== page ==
Amy Webb, CEO of Webbmedia Group, a digital media strategy agency, wrote in an email: “If a company allows employees to use social media, it must clearly identify how and for what purpose. A social media policy isn't necessarily about restrictions -- it can also be a list of how, when, why, where and how often to use social tools.”

Webb said that employers struggling to give reporters the freedom to develop an authentic presence on sites like Twitter need to think about how doing so helps everyone -- the individual journalist and the organization as a whole.

“I don't live in Chicago, but because I know Brian Boyer in real life and through his various social profiles, I'm compelled to click on the Chicago Tribune website more often.” Smart organizations, said Webb, are the ones that recognize their individual reporters often introduce their social media following to the outlet for which they work, which grows the organization’s reach in the long run.

Boyer, news applications editor for the Tribune, agreed and noted that his employer has been very flexible in allowing reporters and others to experiment on social media.

“I haven’t felt any pressure to be anything other than myself,” Boyer told me. “I approached them and said, ‘Listen, this is what I’m going to do.’ I tweet and I blog… I also made it clear that our team was going to blog and our team was going to be on social media.” His supervisors have trusted his judgment, but Boyer has earned that trust. “You don’t want to undermine the credibility or objectivity of the organization you work for,” Boyer said.

In order to maintain that credibility, here are some guidelines for employers and employees working to address social media in the newsroom.


  • Have a policy in place and refine it periodically, involving staff in the process.
  • Make sure guidelines are clear so that employees know how social media fits into their daily workflow. Does everyone at the organization need to spend a lot of time on social media channels, or are those tasks relegated to a specific group of employees?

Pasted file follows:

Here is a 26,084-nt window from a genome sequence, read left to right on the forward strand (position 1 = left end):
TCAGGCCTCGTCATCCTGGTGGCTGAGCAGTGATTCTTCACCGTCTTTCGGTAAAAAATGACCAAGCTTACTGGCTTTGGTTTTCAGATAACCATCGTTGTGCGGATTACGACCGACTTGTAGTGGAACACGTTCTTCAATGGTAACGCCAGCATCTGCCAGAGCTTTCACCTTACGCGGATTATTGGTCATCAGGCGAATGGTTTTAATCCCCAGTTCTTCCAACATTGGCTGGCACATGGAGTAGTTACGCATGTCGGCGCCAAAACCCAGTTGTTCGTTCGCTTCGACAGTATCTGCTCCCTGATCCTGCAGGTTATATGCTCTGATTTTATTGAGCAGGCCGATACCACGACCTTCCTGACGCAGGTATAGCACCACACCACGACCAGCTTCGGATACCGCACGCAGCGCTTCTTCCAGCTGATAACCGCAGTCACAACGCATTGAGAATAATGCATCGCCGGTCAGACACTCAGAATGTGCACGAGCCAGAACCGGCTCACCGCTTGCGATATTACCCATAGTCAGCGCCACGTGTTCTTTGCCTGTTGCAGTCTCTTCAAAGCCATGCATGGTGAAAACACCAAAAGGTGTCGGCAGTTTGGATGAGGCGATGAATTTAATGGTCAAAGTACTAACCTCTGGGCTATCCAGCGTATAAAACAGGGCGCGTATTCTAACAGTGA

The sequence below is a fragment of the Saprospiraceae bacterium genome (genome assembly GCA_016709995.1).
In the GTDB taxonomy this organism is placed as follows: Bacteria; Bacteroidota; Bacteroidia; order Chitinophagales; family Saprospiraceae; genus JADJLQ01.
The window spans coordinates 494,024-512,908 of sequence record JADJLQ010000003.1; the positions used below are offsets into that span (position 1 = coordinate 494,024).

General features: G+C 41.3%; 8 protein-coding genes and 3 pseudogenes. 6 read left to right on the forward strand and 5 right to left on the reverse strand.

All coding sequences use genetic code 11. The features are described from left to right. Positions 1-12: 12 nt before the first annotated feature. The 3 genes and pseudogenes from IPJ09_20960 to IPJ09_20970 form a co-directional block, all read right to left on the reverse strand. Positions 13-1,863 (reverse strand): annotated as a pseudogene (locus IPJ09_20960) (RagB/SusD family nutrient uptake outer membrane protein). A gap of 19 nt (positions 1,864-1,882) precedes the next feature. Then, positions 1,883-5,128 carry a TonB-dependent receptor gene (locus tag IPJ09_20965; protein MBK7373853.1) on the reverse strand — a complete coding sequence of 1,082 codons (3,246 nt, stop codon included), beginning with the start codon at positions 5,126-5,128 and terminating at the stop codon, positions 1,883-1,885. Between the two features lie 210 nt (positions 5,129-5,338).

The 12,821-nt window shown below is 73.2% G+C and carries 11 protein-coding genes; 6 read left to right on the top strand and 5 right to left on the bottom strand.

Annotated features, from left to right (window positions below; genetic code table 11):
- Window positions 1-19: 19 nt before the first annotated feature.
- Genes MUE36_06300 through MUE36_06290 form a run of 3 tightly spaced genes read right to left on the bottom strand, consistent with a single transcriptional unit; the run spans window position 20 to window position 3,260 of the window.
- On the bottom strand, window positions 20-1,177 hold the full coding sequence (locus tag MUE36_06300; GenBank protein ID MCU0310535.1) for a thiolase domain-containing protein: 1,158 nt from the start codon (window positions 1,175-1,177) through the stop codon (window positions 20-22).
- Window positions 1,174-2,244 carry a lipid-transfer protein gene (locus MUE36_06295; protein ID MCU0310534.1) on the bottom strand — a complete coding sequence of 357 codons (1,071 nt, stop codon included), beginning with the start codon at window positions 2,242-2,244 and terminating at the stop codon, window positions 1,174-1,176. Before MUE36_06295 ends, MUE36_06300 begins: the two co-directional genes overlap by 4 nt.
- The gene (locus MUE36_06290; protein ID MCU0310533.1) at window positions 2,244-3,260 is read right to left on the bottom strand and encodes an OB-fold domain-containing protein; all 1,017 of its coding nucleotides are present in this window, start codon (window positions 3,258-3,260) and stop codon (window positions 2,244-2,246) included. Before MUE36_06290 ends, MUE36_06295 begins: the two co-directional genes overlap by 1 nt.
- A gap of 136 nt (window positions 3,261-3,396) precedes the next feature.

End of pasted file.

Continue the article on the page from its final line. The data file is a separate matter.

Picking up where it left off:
• Allow room for journalists to have an authentic personality on social media. As Sreenivasan put it: “Remember that part of the reason you hired these people is their personal brand in the first place.”


  • Have a conversation about social media with employers even before you get the job, particularly if you have developed a following on platforms like Twitter. Find out what future employers expect when it comes to balancing working on the organization accounts and sending updates through your personal accounts while on the clock.
  • Have a personality, but don’t be obnoxious. It’s not all about you. As Folkenflik put it, “You have to take care of the network’s concerns too.”
  • Don’t spend all of your time broadcasting. Remember that social media is also about listening. As Gilbert put it in her email to me, “By listening on social media platforms, reporters come away with better story ideas, producers come away with better candidates for interviews and the station as a whole can better know what it is their audience really wants.” Plus, the more time you spend listening on social media, the stronger your judgment becomes.

Everyone I talked to agreed that balance is important: Employers need to give their staff the room to experiment and learn to leverage social media in the most effective ways. And journalists need to be mindful of how their activity affects not only the organization they work for, but their personal reputation as well. Sreenivasan said he would remind young journalists that the best way to build a "personal brand" is by "knocking it out of the park at work every day."